If there was ONE thing that I’d want every practicing educator to know about learning in social spaces it would be that no matter what field you are working in, there are TONS of folks who are sharing resources that you can use in your work immediately.
The trick is tracking down those resources quickly and easily. Just because people are SHARING resources doesn’t automatically mean that you are going to FIND those resources. Thankfully, practitioners using social spaces for learning are also adding hashtags –short identifiers that start with the # symbol — to the end of their messages.
See if you can find the hashtags in this Tweet:
— Chris Sousa (@csousanh) April 15, 2014
Hashtags are designed to make it easier to sift and sort your way through the sea of information being shared online. Once you know the hashtags being used by educators interested in the same professional topics as you are, finding helpful resources is as easy as plugging the hashtag into Twitter’s search tool and skimming the results that are returned.
What makes the content shared with hashtags in social spaces unique compared to content returned by traditional search engines is that you know in advance that another practitioner thought the resource was worth sharing. While that’s no guarantee that the content is going to resonate with you, it does mean that the content has been filtered for quality by someone who shares your interests — which means the content has a greater likelihood of being useful.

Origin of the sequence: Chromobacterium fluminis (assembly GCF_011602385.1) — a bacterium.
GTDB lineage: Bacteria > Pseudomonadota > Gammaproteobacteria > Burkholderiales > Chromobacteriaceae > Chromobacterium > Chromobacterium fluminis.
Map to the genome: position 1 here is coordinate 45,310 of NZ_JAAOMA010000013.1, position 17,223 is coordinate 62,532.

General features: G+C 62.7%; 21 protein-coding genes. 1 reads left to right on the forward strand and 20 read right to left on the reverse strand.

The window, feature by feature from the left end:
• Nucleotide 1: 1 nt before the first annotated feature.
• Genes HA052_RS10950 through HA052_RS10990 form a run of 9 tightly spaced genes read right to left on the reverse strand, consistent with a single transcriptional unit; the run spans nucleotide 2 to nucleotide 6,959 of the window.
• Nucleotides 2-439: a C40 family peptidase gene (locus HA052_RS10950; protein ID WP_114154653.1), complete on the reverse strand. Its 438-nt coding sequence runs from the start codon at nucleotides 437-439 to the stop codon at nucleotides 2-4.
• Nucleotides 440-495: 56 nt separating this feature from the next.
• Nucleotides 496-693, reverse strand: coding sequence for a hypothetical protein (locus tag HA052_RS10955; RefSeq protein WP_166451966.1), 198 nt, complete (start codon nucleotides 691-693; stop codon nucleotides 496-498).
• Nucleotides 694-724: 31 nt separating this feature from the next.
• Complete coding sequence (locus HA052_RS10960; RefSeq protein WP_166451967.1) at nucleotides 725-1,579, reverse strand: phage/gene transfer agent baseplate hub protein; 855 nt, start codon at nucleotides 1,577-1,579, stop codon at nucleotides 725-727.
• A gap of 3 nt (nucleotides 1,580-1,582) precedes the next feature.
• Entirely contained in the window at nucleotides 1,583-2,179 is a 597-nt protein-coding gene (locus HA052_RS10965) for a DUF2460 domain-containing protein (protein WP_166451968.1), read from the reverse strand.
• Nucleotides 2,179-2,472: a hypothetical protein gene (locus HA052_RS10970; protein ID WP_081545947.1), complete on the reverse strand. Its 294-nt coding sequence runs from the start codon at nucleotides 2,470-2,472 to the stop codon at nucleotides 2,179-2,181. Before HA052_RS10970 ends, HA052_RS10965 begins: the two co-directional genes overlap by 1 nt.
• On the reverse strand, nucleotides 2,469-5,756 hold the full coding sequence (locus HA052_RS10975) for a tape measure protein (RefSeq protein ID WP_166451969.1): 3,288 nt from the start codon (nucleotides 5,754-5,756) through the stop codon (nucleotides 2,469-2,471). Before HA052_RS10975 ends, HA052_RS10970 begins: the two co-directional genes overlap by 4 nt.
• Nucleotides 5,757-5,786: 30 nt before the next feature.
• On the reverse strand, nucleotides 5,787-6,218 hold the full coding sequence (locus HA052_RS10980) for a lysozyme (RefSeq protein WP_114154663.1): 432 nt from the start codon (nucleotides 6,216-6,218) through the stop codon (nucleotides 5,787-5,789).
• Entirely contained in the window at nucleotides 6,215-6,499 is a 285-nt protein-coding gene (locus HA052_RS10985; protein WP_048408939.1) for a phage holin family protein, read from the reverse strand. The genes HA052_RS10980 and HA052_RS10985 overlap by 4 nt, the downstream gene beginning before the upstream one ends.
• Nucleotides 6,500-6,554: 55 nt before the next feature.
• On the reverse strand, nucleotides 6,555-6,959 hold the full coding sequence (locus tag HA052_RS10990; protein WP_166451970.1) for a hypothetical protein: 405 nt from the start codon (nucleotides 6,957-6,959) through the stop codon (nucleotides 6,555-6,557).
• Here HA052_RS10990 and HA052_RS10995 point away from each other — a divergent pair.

The best place to identify hashtags being used by other practitioners is to check out this list being maintained by Jerry Blumengarten. Jerry has done a terrific job tracking the hashtags being used by educators in tons of different grade levels, subjects and interest areas.
Some of the most active hashtags include:
#elemchat – Resources for elementary school teachers and principals.
#edtech – Resources for practitioners interested in integrating technology into classrooms.
#cpchat – Resources for school principals and educational leaders.
#ccss – Resources related to the Common Core State Standards.
#edchat – Resources about all things education.
Teachers are also using hashtags to share content that is connected to specific content areas:
#scichat – Resources for teachers interested in science education.
#mathchat – Resources for teachers interested in math education.
#sschat – Resources for teachers interested in social studies education.
Teachers in singleton subjects are also using hashtags to connect with each other:
#langchat – Resources for teachers of foreign languages.
#chemchat – Resources for Chemistry teachers.
#tlchat – Resources for teacher librarians.
Teachers with unique interests and needs have developed hashtags to make sharing content with one another easier:
#comments4kids – Teachers who are trying to generate connections and comments for students who are blogging in their classes.
#ipaded – Teachers who are working to integrate iPads into their classroom instruction.
#flipclass – Teachers who are working to flip their classrooms.
#geniushour – Teachers who are making Genius Hours a part of their practice.
There are even hashtags connected to educational trends in individual states and provinces:
#txed – Conversations about educational reform in Texas.
#iaedchat – Conversations about educational reform in Iowa.
#NYedchat – Conversations about educational reform in New York.
#bced – Conversations about educational reform in British Columbia.
The message is a simple one: If you are looking to save time, spend some time finding the hashtags connected to your personal and/or professional interests. Doing so will give you constant access to a collection of filtered resources connected to the work you are doing on a regular basis.
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